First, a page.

CITY OF BOWIE
The City of Bowie will hold its 12th Annual Antique and Craft Street Festival 10 a.m. to 5 p.m. Sunday, Sept. 27, in the Huntington community along Chestnut Avenue, Ninth Street and Post Office Alley.
About 120 booths and 20 stores will sell antiques, brass, needlework, pottery, holiday items and other crafts. The Country Grass Band will play all day.
Admission and parking are free. Food and drink will be sold. For more information, call Abbie Banks at 262-2443.
TOWN OF GLENARDEN
Glenarden Mayor James C. Fletcher has been appointed chairman of the Maryland Municipal League's 1987-88 Legislative Committee.
Fletcher, who served as vice-chairman last year, will lead the 30-member committee representing cities and towns across the state in developing a priority legislative program to be introduced at the next session of the General Assembly.
The Maryland Municipal League is a nonprofit association representing 143 Maryland city and town governments. It works to strengthen the role and capacity of municipal government through a program of services including legislation, research and technical assistance.
CITY OF GREENBELT
Greenbelt's five city council members were reelected last week to serve two-year terms.
"Each incumbent showed a higher number of votes than they did in '85," said City Clerk Gudrun H. Mills. She said she thought the vote totals showed that voters had more confidence in the incumbents because fewer people voted this year.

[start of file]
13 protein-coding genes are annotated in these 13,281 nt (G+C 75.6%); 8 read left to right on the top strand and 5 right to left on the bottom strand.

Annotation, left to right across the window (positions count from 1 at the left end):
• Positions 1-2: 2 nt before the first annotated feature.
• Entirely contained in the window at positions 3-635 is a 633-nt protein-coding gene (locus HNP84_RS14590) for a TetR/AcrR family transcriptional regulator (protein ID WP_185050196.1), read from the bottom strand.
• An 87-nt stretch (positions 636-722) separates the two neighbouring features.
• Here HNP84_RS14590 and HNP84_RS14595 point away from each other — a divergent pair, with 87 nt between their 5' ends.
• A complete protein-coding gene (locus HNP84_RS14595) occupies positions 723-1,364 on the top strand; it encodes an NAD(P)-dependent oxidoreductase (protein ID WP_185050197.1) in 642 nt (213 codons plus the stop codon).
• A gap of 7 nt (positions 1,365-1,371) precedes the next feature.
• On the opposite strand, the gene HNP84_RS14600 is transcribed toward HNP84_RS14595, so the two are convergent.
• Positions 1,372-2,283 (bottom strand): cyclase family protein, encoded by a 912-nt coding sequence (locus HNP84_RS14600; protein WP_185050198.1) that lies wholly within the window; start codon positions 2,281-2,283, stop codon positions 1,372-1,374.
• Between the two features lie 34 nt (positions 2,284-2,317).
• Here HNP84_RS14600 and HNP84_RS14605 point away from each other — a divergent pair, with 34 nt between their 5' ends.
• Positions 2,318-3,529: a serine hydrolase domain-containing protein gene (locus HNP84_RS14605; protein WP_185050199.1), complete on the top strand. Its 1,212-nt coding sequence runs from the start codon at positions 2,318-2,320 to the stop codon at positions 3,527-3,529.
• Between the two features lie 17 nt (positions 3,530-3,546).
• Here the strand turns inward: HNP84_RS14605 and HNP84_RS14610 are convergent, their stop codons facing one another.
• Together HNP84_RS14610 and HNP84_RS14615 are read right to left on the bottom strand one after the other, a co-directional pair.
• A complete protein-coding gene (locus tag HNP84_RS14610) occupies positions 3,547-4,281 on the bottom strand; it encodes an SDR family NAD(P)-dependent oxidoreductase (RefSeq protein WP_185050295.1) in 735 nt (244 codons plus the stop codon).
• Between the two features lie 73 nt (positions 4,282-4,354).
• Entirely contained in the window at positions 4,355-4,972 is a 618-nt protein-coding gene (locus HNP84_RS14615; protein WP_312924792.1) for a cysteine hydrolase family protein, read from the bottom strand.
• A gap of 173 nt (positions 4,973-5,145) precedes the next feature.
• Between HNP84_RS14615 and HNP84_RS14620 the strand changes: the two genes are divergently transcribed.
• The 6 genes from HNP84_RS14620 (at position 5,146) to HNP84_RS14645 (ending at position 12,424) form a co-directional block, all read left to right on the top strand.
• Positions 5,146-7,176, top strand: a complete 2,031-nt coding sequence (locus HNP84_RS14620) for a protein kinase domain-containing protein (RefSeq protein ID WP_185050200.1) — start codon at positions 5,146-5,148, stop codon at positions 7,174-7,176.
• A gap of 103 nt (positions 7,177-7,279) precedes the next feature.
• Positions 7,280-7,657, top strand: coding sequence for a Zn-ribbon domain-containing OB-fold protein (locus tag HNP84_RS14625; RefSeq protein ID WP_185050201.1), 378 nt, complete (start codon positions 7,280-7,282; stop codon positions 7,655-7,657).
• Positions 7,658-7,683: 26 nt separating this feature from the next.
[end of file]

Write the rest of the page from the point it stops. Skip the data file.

Mills said that 1,776 of 3,106 registered voters -- 57 percent -- turned out at the polls this year. In 1985, 1,880 of 3,222 -- 58 percent -- turned out. Greenbelt's population is approximately 18,582.
Mayor Gil Weidenfeld, the highest vote-getter for the second consecutive time, was sworn in Monday at a special meeting Monday. Joseph C. Isaacs, the second highest vote-getter, was sworn in as mayor pro tem.
Both positions, Mills said, traditionally have gone to council members receiving the most votes.
TOWN OF MORNINGSIDE
The town council may hold a special election to fill a council seat that has been vacant since the Feb. 1 retirement of Councilman Walter Sienkiewich.
The now three-member council, which has been unsuccessful in filling the seat so far, is accepting petitions from residents until Monday, Sept. 28. The council then has 15 days to make a selection.
Becky Capps, administrative assistant to the council, said that if no qualified candidates are found or the mayor votes and creates a tie, a special election will be held Nov. 30.
"If the council cannot agree, it's the people who decide who's to fill it," Capps said.
Capps said qualified petitioners must be at least 25 years old and must be registered to vote. Petitions, which can be picked up at Town Hall, must be signed by 10 registered voters.